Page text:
The trusty algorithm over at job-seeker site SEEK has recommended that I apply for the Social Justice Reporter position with Junkee Media, and I’m wondering if I should dash off a CV. The job advertisement informs me that
Junkee’s funny, smart, ballsy, and interesting take on news, film, politics, TV, and more has seen it develop a strong following. Junkee has a fresh take and unique attitude, and in just a few years has established itself as one of the most interesting new voices in Australian media.
There is sure to be a large pool of eager applicants, but I know how to distinguish myself. I would hasten to note that the use of gendered language like ballsy is very problematic and offensive to the trans community. As an ally, I am committed to dismantling — ah, what do the kids call it? Oh, yes — the cis-heteronormative patriarchy.
As you can see, I am well versed in the vocabulary of social justice nonsense, and I shall bang on like this in my cover letter. If I include “calling people racist” in my list of hobbies, I’ll get an interview, right?
I am, in fact, a longtime Junkee reader. I occasionally stop by to check if they’ve published anything interesting, intelligent, or amusing, and, you never know, perhaps someday they will.
Some years ago, in the pre-social justice era, Junkee’s journalism might have been charitably described as fatuous or “not unreadable”. Most articles consisted of shrieking at the viral gif du jour, bland recaps of reality TV, and the latest news in pop culture. Junkee’s intellectual and moral decline began with the arrival of Osman Faruqi, who became News and Politics editor in 2016. Faruqi, a devotee of every risible and social justice idea you can imagine, brought a Greens-tinged and identity-obsessed focus to the website. A new and fierce partisanship also paid off in clicks and influence. It was at this time that Junkee proudly published Just A Bunch of People Telling Lyle Shelton To Eat Shit, an article which is fairly representative of the standard of Junkee’s more politically-inclined journalism.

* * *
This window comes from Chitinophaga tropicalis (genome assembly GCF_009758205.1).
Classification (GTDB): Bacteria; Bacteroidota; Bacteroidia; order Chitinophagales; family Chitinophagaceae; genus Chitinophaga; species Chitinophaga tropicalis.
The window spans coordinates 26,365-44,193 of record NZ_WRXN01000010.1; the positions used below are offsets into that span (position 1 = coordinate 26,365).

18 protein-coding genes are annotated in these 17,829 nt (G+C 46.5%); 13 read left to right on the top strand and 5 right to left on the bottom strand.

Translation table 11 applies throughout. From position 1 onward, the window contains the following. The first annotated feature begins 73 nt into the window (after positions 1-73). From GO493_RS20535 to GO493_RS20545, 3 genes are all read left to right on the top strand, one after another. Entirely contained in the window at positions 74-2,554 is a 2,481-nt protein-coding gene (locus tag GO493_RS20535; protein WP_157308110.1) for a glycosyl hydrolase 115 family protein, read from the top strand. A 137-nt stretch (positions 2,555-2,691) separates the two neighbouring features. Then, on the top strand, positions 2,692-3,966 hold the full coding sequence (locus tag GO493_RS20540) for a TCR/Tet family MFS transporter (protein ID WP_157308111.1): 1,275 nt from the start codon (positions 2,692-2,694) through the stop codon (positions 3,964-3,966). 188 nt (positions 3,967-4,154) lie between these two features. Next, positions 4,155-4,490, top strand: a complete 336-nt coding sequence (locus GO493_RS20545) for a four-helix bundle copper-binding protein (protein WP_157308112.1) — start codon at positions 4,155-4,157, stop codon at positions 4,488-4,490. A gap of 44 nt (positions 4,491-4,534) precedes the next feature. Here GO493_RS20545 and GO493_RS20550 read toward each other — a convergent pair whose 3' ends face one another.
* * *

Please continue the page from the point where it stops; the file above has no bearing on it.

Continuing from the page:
Faruqi, son of Greens MP Mehreen Faruqi, also gained notoriety for his chirpy contempt for all people of a particular complexion, and there are no prizes for guessing which one. If you’ve ever dipped into any of his journalistic or social media output, you’ll have noticed his real difficulty in writing a sentence that doesn’t contain a derogatory adjective or two about white people. If anyone wants to describe such antics as racist, well, that’ll be all right with me.
In a normal world Faruqi would be a mere Twitter troll, and one might cheerily push the block button and never hear from him again. That’s not our world, unfortunately, and if Osman Faruqi is the model, aspiring Social Justice Reporters can look forward to lucrative career advancement. Faruqi may be a sneering oaf, yes, but he has gone on to inflict his oafishness on both the ABC and The Saturday Paper, and many other Junkee writers have travelled a similar path.